'My teeth were damaged from the vomiting.' What it's really like to be sick during pregnancy.



Warning: this post deals with themes related to mental health and suicide and may be triggering for some readers. Please contact Lifeline Australia on 13 11 14 if you’re struggling with symptoms of mental illness.

As told to Nama Winston by Woollongong mum, Camilla.

I want to share my story of having hyperemesis gravidarum (HG) – severe vomiting and nausea – with all three of my pregnancies, to support anyone who is suffering with it, or has had it and wasn’t taken seriously.

I was so unwell with my second pregnancy that I developed perinatal depression and, in my darkest hours, even considered suicide and an abortion… anything to make it stop.

So I know that HG and its symptoms are very real. But it’s not a well-understood or accepted condition, and HG sufferers have to put up with well-meaning but useless advice like ‘eat a cracker’ or ‘drink some ginger beer’.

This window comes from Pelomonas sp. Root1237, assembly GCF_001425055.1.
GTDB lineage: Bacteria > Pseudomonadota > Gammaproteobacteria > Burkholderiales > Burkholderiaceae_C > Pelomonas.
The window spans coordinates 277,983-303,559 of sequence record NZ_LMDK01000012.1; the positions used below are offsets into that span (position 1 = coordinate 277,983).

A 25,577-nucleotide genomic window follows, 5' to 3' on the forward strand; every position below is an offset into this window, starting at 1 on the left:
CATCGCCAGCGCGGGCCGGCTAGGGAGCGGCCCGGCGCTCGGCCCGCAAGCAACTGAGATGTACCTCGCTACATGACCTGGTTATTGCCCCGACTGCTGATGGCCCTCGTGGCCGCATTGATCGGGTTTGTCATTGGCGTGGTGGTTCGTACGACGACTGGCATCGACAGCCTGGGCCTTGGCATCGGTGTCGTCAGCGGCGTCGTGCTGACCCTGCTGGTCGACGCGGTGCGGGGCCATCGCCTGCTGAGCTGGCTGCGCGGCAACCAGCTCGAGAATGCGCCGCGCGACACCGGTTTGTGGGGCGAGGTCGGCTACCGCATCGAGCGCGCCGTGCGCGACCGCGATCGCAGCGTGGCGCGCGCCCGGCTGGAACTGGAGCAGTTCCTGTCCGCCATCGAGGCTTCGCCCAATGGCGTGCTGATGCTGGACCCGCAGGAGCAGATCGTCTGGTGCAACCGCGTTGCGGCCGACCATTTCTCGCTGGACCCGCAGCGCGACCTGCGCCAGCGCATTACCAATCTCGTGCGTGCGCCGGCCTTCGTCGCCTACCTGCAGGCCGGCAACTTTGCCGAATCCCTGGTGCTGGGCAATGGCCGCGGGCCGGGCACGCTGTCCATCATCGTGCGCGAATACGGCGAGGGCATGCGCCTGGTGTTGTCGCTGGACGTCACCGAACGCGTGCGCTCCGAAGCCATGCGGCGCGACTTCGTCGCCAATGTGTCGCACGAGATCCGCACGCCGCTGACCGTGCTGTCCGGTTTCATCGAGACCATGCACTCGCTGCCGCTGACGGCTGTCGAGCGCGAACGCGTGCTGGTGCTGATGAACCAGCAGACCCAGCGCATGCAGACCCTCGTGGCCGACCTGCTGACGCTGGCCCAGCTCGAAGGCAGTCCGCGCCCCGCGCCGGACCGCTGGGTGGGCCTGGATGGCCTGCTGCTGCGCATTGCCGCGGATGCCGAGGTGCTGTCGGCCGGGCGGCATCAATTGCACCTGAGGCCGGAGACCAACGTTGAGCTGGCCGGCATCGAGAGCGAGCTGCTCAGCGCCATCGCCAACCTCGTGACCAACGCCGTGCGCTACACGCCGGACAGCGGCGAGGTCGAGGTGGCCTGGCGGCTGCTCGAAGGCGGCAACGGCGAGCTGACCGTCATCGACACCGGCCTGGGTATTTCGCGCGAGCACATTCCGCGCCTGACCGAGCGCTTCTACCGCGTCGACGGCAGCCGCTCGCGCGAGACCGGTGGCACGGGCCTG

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I am now a mum to three beautiful daughters; Ella, three, Evie, five, and Chloe, seven. I’m married to Nick, a coal mine deputy, who worked Monday to Friday, midday until 1am, during my pregnancies. He now works weekends.

My first pregnancy

I was 27 years old when we first fell pregnant with Chloe. By seven weeks I was a mess, and had lost eight kilos.

My doctor immediately diagnosed me with HG, which was awesome (so many women aren’t quickly diagnosed). But there still wasn’t a great deal of treatment options widely available at that time.


I was prescribed Zofran (an anti-emetic), and was told to eat whatever I felt like, whenever I felt like it. This advice is always the first thing I tell other newly pregnant women; we are so smothered in the concepts of ‘eating well for baby’ that sometimes we forget that any eating is better than none.